SCIENTIFIC NAME(S): Foeniculum vulgare Mill. syn. F. officinale All. and Anethum foeniculum.
Family: Apiaceae (Umbelliferae). A number of subspecies have been identified and their names add to the potential confusion surrounding the terminology of these plants.

COMMON NAME(S): Common, sweet or bitter fennel, carosella, Florence fennel, finocchio, garden fennel, large fennel, wild fennel.

Fennel ( Foeniculum vulgare ) is the most important species in the genus Foeniculum (treated as the sole species by many botanists ), and is native to southern Europe (especially by the Mediterranean ) and southwestern Asia . It is a member of the Apiaceae (formerly the Umbelliferae).


According to Greek legend, man received knowledge from Mount Olympus as a fiery coal enclosed in a stalk of fennel. The herb was known to the ancient Chinese, Indian, Egyptian, and Greek civilizations, and Pliny recommended it for improving the eyesight. The name foeniculum is from the Latin word for "fragrant hay." Fennel was in great demand during the Middle Ages. The rich added the seed to fish and vegetable dishes, while the poor reserved it as an appetite suppressant The plant was introduced to North America by Spanish priests and the English brought it to their early settlements in Virginia. All parts of the plant have been used for flavorings, and the stalks eaten as a vegetable. The seeds serve as a traditional carminative. Fennel has been used to flavor candies, liqueurs, medicines, and food, especially pastries, sweet pickles, and fish. The oil can be used to protect stored fruits and vegetables against infection by pathogenic fungi. Beekeepers have grown it as a honey plant Health claims have included its use as a purported antidote to poisonous herbs. mushrooms, and snakebites,and for the treatment of gastroenteritis, indigestion, to stimulate lactation, and as an expectorant and emmenagogue. Tea made from crushed fennel seeds has been used as an eyewash. Powdered fennel is said to drive fleas away from kennels and stables.

Botany :- Fennel is an herb native to southern Europe and Asia Minor. It is cultivated in the US, Great Britain, and temperate areas of Eurasia. All parts of the plant are aromatic. When cultivated, fennel stalks grow to a height of approximately 90 cm. Plants have finely divided leaves composed of many linear or awl-shaped segments. Grayish, compound umbels bear small, yellowish flowers. The fruits or seeds are oblong ovals approximately 6 mm long and greenish or yellowish brown; they have 5 prominent dorsal ridges. The seeds have a taste resembling that of anise. Besides F. vulgare, F. dulce ("carosella") is grown for its stalks, while F. vulgare var azoricum Thell. ("finocchio") is grown for its bulbous stalk bases.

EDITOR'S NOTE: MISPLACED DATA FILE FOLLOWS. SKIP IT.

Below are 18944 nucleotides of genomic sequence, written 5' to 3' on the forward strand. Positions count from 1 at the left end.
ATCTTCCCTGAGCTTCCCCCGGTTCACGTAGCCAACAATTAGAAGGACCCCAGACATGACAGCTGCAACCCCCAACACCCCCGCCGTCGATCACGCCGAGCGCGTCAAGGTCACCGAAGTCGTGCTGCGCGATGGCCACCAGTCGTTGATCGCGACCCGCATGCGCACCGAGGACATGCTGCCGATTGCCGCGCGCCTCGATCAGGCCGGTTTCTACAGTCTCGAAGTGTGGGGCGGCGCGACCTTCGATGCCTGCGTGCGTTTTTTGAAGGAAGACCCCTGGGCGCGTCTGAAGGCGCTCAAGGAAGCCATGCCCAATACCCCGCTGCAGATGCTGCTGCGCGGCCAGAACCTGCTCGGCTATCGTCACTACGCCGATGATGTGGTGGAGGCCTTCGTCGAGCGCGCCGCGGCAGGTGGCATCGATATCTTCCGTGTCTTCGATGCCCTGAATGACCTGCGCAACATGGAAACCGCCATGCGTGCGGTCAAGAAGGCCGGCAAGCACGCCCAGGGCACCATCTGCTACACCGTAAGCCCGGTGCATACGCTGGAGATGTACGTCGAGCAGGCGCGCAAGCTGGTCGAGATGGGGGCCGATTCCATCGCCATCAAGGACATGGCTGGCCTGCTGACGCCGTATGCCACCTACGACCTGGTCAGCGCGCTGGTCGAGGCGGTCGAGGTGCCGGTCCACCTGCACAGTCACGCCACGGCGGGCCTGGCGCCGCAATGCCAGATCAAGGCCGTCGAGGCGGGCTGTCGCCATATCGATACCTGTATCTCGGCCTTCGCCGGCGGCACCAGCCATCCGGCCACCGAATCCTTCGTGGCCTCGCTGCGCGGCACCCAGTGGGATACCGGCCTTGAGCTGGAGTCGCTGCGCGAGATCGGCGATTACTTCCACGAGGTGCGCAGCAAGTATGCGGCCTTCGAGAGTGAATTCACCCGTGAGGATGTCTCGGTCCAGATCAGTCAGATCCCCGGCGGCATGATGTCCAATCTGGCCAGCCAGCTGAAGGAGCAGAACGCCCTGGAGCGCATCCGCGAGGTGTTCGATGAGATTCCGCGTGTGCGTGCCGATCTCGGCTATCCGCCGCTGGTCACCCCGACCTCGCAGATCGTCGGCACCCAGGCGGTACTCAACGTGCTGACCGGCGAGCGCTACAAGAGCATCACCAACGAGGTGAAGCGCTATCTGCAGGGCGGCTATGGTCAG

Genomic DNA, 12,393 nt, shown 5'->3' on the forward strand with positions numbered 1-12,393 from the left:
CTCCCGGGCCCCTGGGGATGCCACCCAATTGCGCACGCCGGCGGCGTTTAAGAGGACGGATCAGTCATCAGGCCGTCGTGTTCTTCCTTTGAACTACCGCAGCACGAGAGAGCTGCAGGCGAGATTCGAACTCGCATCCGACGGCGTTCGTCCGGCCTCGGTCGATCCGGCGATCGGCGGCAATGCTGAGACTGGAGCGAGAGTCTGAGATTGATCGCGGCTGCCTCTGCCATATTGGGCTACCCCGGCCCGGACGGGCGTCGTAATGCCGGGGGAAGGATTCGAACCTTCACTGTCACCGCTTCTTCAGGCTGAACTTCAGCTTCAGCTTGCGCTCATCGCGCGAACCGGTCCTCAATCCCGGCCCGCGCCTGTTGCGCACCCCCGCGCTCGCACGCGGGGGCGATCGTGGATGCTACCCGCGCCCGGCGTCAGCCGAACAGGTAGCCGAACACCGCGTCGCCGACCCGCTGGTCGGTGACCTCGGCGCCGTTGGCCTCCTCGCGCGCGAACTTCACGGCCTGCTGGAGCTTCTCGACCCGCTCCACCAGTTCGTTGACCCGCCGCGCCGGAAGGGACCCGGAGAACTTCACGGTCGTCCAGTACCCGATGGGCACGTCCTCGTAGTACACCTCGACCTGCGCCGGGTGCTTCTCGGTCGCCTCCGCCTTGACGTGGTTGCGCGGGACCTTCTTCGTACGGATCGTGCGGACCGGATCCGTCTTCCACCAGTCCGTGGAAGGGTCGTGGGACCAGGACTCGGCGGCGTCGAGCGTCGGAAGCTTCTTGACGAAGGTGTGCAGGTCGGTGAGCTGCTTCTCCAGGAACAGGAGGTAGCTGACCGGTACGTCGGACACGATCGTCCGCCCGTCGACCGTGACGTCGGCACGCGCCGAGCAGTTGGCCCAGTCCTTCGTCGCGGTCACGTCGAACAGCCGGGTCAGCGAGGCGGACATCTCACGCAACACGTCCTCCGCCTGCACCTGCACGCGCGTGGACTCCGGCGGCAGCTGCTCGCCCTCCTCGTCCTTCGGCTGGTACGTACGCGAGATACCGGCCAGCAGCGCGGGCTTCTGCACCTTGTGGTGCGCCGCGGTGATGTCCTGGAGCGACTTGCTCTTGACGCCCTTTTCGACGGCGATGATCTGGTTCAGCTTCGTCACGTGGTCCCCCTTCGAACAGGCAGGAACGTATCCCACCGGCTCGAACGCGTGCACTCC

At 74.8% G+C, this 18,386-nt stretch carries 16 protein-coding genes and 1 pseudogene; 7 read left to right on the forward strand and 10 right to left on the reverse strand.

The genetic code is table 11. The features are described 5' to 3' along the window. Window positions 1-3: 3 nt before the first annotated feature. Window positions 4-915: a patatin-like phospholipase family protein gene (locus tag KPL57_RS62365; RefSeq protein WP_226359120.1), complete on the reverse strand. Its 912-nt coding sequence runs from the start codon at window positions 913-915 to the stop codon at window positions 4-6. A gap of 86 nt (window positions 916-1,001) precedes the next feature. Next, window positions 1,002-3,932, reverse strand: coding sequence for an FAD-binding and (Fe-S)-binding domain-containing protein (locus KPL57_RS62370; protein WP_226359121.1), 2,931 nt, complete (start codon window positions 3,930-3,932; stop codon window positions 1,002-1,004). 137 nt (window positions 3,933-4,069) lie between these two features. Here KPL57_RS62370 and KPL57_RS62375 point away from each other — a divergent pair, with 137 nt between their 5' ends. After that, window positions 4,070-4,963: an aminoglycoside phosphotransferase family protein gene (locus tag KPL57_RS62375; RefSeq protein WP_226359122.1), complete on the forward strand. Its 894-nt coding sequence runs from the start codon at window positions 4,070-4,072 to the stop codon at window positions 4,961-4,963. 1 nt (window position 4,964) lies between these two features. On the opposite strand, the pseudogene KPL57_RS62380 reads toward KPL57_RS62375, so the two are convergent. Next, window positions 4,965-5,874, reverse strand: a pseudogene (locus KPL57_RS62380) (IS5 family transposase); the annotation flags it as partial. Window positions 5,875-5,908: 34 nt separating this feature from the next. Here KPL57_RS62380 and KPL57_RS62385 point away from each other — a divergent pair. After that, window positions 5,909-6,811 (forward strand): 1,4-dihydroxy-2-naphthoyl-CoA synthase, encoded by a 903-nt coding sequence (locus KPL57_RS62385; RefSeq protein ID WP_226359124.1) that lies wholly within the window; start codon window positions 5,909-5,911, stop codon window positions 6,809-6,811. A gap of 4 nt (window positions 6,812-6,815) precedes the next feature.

Uses of Fennel

Fennel has been used as a flavoring, scent, insect repellent, herbal remedy for poisoning and Gastrointestinal conditions, and as a stimulant to promote lactation and menstruation.

Culinary Uses

As a herb, fennel leaves are used in French and Italian cuisine's in sauces for fish and in mayonnaise. In Italy fennel is also used to season pork roasts and spicy sausages, especially the Florentine salami finocchiona . It is traditionally considered one of the best herbs for fish dishes. The English use fennel seeds in almost all fish dishes, especially as a court bouillon for poaching fish and seafood. It is used to flavour breads, cakes and confectionery. It is an ingredient of Chinese Five Spices and of some curry powders. Several liquors are flavoured with fennel, including fennouillette, akvavit, gin and was used in distilling absinthe.

Side Effects of Fennel

Pennel may cause photodermatitis, contact dermatitis, and cross reactions. The oil may induce hallucinations and seizures. Poison hemlock is sometimes mistaken for fennel.


  • Fennel oil: 0.1 to 0.6 milliliters (about 2 to 12 drops)
  • Fennel seed: 5 to 7 grams (about 1 to 1-1/2 teaspoonfuls)

Administration of the volatile oil to rats has exacerbated experimentally-induced liver damage. Ingestion of the volatile oil may induce nausea, vomiting, seizures, and pulmonary edema.Its therapeutic use in Morocco has occasionally induced epileptiform madness and hallucinations. The principal hazards with fennel itself photodermatitis and contact dermatitis.Some individuals exhibit cross­reactivity to several species of Apiaceae characteristic of the so-called celery-carrot-mugwort-condiment syndrome.Rare allergic reactions have been reported following the ingestion of fennel.

Fennel oil was found to be genotoxic in the Bacillus subtilis DNA-repair test. Estragole, present in the volatile oil, has been shown to cause tumors in animals. A survey of fennel samples in Italy found viable aerobic bacteria, including coliforms, fecal streptococci, and Salmonella species, suggesting the plant may serve as a vector of infectious GI diseases.

A serious hazard associated with fennel is that poison hemlock can easily be mistaken for the herb. Hemlock contains highly narcotic coniine, and a small amount of hemlock juice can cause vomiting, paralysis, and death.

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